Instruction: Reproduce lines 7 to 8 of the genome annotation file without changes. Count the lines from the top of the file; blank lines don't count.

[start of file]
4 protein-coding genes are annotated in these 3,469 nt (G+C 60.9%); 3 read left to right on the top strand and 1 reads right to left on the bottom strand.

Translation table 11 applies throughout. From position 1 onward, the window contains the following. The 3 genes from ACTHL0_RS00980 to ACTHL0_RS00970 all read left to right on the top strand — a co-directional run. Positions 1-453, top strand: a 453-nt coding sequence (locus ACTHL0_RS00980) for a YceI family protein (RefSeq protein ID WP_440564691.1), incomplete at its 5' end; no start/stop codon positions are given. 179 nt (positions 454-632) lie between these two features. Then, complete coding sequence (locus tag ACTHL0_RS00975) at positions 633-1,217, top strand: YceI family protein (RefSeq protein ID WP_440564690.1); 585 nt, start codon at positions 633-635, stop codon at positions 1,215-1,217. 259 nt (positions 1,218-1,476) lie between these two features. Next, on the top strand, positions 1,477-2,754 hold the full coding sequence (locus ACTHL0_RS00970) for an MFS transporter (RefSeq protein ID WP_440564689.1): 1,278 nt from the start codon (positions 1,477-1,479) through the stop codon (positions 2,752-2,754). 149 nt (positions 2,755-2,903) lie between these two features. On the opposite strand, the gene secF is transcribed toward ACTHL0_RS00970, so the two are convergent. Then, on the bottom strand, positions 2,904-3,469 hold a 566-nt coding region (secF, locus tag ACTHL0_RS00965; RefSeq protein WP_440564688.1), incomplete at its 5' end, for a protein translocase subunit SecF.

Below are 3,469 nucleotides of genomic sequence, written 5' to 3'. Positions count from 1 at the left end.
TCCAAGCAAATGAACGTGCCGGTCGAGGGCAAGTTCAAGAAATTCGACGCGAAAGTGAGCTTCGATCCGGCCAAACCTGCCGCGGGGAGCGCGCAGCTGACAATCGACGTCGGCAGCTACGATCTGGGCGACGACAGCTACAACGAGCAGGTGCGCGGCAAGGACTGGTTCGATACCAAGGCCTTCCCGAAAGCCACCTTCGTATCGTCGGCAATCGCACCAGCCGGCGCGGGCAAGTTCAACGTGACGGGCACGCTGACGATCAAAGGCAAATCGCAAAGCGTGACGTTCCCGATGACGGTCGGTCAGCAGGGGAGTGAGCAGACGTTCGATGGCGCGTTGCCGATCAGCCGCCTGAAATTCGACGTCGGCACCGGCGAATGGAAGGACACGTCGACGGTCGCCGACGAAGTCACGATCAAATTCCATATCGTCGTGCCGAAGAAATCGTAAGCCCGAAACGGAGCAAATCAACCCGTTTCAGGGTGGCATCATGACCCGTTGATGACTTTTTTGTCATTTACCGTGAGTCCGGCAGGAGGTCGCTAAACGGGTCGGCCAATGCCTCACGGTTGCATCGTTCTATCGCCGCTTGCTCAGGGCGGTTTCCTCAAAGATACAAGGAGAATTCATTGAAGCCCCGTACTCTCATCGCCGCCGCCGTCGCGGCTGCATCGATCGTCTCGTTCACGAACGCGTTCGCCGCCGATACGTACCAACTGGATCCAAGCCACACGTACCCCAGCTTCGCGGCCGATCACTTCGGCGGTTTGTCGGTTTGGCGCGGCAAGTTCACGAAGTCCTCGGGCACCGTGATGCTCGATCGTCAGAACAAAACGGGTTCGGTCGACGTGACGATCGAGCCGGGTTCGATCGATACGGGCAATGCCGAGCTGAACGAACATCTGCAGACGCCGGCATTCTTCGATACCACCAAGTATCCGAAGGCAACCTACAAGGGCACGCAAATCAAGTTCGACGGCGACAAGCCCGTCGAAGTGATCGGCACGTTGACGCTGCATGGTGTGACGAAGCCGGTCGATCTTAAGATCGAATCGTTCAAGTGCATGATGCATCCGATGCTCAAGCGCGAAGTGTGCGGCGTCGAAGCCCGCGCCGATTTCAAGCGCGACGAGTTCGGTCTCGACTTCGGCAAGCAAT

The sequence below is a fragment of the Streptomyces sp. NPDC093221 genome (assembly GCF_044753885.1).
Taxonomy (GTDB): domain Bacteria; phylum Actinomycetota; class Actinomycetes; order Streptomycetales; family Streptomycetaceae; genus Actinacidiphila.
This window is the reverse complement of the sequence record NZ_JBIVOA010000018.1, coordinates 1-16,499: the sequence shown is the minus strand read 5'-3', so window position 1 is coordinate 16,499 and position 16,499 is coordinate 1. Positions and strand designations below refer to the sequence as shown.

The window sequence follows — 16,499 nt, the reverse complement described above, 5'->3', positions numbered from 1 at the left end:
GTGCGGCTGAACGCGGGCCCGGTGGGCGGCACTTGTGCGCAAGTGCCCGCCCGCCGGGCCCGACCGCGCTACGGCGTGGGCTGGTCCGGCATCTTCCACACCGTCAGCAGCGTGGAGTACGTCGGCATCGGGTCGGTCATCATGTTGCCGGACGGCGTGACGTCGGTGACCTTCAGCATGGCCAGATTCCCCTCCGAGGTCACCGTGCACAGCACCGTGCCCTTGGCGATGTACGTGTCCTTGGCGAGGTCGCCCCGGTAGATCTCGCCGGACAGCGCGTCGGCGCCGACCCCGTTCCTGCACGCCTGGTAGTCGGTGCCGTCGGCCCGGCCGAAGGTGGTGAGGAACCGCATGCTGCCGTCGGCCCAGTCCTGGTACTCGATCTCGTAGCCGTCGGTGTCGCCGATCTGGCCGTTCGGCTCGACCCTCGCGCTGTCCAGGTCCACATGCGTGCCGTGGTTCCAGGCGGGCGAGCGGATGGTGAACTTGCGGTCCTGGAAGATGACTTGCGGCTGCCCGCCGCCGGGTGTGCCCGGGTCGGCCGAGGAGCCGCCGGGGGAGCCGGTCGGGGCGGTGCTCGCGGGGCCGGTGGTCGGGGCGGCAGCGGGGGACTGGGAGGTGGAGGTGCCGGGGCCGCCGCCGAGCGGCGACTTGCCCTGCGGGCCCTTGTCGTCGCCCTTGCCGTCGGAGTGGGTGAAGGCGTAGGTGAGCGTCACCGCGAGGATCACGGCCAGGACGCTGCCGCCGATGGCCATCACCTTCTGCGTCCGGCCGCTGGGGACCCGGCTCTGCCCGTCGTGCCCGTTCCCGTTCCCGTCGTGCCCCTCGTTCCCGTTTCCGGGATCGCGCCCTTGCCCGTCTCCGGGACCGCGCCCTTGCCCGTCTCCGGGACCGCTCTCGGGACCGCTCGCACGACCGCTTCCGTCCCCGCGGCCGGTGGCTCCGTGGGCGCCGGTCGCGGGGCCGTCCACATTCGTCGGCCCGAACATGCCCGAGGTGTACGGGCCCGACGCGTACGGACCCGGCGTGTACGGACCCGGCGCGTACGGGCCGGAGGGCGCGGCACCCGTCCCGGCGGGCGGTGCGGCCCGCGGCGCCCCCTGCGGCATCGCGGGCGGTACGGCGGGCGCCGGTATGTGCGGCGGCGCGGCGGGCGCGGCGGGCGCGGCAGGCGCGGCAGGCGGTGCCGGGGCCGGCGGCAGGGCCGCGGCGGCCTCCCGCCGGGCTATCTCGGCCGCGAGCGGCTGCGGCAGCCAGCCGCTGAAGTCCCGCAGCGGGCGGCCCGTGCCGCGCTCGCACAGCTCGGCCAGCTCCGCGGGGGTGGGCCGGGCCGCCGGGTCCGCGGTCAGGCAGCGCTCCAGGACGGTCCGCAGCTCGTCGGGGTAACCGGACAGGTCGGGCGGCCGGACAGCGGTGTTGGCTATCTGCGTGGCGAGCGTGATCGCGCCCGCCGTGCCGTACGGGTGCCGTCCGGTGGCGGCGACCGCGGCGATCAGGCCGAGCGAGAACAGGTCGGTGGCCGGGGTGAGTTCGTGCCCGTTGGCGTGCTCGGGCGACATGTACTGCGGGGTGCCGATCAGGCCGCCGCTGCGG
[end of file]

This window is the reverse complement of the sequence record NZ_JBIVOA010000018.1, coordinates 1-16,499: the sequence shown is the minus strand read 5'-3', so window position 1 is coordinate 16,499 and position 16,499 is coordinate 1. Positions and strand designations below refer to the sequence as shown.

The window sequence follows — 16,499 nt, the reverse complement described above, 5'->3', positions numbered from 1 at the left end: